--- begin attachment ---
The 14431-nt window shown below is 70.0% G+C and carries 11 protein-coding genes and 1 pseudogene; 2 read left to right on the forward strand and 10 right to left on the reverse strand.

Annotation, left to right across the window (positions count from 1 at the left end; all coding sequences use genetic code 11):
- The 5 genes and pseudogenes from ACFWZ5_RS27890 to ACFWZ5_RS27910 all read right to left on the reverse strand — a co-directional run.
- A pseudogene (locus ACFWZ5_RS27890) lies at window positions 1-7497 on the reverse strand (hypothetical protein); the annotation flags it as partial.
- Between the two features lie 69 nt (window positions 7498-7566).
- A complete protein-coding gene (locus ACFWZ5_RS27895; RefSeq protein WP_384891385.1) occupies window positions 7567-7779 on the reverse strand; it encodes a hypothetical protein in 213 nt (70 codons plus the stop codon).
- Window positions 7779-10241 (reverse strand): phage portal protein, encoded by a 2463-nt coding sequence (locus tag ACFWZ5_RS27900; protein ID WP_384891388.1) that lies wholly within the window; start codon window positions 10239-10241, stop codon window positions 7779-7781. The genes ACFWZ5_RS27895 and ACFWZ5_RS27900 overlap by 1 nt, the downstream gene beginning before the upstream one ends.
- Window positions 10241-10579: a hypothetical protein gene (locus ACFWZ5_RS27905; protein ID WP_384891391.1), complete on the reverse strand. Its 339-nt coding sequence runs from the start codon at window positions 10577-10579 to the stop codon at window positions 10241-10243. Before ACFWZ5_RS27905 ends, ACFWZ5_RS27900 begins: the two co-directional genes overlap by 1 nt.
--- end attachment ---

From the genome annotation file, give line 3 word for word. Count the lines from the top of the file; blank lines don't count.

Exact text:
- The 5 genes and pseudogenes from ACFWZ5_RS27890 to ACFWZ5_RS27910 all read right to left on the reverse strand — a co-directional run.